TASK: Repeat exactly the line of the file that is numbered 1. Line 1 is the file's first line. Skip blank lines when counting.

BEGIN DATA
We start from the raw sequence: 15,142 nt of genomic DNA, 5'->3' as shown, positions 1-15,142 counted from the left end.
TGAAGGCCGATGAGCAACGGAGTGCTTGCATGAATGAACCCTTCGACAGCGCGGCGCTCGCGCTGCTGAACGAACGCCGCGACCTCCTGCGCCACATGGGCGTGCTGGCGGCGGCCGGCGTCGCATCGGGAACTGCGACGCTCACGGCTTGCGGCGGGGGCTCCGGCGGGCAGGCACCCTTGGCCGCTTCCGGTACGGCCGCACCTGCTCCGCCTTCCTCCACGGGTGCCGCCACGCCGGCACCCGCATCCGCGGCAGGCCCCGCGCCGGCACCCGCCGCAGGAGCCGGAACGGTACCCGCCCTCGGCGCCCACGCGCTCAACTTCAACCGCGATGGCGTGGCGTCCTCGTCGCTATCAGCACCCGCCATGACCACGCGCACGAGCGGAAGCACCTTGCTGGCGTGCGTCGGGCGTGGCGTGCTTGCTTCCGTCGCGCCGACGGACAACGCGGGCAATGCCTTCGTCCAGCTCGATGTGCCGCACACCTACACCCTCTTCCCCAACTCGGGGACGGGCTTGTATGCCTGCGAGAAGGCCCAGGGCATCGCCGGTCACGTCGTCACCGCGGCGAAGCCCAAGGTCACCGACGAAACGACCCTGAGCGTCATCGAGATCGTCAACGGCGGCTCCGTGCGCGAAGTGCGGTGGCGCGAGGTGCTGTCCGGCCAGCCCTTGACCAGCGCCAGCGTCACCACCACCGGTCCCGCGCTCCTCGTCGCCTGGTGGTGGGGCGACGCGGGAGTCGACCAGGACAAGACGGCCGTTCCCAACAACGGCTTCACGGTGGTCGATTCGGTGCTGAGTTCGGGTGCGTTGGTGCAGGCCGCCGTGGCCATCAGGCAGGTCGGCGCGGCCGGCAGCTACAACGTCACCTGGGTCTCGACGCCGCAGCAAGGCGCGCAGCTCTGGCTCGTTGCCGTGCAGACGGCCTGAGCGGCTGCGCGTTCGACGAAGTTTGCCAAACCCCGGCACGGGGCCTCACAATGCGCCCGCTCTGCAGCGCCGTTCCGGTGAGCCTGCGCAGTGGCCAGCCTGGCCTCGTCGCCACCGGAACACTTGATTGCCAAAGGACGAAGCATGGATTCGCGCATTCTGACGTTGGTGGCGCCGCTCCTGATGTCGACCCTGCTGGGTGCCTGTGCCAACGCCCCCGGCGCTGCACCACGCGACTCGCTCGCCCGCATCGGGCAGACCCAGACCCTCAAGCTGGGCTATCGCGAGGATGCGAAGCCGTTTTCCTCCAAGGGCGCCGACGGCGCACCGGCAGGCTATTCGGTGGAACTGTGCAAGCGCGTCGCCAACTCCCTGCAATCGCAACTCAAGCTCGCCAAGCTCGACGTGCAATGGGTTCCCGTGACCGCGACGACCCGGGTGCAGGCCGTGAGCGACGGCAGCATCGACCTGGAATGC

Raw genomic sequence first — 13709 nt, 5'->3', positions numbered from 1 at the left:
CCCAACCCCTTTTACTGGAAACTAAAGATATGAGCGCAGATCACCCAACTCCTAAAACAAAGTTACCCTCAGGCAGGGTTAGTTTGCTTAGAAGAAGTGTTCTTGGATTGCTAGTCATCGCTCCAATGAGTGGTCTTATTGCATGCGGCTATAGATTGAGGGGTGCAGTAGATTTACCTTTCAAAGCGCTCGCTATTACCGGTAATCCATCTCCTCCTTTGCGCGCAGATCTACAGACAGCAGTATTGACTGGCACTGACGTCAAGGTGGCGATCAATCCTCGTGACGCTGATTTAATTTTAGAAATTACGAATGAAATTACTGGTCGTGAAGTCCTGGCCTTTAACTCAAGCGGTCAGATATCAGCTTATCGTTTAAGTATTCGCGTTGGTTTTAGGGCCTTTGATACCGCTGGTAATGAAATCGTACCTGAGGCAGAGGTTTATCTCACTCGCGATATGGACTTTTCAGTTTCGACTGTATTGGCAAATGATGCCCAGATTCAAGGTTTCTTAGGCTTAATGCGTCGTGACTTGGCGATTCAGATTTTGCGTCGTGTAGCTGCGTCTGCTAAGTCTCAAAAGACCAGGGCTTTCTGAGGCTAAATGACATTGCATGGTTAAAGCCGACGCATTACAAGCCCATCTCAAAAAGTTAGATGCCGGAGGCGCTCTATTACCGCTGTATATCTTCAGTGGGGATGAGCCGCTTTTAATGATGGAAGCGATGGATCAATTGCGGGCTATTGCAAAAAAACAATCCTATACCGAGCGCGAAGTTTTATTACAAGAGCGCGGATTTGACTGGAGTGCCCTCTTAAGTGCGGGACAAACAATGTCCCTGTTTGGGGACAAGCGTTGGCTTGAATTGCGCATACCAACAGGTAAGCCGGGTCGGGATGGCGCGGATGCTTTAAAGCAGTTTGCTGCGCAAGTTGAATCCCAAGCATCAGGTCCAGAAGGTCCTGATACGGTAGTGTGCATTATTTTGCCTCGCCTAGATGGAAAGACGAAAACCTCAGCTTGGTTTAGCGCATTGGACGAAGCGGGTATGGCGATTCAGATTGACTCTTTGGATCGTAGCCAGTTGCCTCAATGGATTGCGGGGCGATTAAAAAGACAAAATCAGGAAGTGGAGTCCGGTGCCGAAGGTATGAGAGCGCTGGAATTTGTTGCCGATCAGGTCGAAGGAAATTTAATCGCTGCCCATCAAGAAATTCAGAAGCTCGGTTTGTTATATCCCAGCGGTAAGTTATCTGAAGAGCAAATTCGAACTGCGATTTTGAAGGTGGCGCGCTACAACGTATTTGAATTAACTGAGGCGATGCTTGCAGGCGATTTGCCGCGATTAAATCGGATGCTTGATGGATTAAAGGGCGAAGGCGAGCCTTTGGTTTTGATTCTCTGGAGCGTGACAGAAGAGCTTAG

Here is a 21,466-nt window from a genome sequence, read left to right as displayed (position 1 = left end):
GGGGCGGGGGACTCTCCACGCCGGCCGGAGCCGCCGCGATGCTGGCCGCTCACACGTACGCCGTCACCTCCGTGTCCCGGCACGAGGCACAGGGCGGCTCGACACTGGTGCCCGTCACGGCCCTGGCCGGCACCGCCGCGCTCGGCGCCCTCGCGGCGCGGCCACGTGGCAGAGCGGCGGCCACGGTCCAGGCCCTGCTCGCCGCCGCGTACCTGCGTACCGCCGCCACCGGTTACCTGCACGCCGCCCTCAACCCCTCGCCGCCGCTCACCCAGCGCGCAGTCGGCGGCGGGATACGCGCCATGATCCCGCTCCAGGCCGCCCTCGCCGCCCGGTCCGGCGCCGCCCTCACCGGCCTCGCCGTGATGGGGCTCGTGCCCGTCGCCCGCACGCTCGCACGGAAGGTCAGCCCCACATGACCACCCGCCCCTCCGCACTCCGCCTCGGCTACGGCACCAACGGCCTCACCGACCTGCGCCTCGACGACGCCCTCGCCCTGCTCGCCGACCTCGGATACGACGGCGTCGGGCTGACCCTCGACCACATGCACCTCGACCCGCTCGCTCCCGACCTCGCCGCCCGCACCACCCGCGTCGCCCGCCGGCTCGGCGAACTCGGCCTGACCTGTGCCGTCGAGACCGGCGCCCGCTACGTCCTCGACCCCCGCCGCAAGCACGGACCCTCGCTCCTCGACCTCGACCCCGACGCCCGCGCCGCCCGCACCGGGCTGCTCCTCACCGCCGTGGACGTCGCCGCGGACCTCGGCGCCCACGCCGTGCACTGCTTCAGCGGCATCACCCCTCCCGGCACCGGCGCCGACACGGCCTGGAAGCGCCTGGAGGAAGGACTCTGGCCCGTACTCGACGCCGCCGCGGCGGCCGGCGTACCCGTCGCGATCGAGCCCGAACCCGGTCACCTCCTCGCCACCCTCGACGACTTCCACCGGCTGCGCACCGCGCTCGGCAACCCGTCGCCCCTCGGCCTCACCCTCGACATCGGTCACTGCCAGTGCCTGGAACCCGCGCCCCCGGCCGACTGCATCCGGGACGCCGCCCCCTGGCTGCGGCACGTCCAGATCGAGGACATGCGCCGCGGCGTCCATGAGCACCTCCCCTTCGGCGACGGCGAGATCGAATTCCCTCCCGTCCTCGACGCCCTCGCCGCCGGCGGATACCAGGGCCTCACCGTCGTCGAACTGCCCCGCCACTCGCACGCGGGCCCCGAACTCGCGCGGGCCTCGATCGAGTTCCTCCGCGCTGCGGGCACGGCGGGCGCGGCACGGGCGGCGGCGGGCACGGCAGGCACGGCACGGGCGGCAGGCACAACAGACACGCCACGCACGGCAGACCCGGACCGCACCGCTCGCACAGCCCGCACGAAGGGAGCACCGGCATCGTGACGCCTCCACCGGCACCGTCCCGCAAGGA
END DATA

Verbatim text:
We start from the raw sequence: 15,142 nt of genomic DNA, 5'->3' as shown, positions 1-15,142 counted from the left end.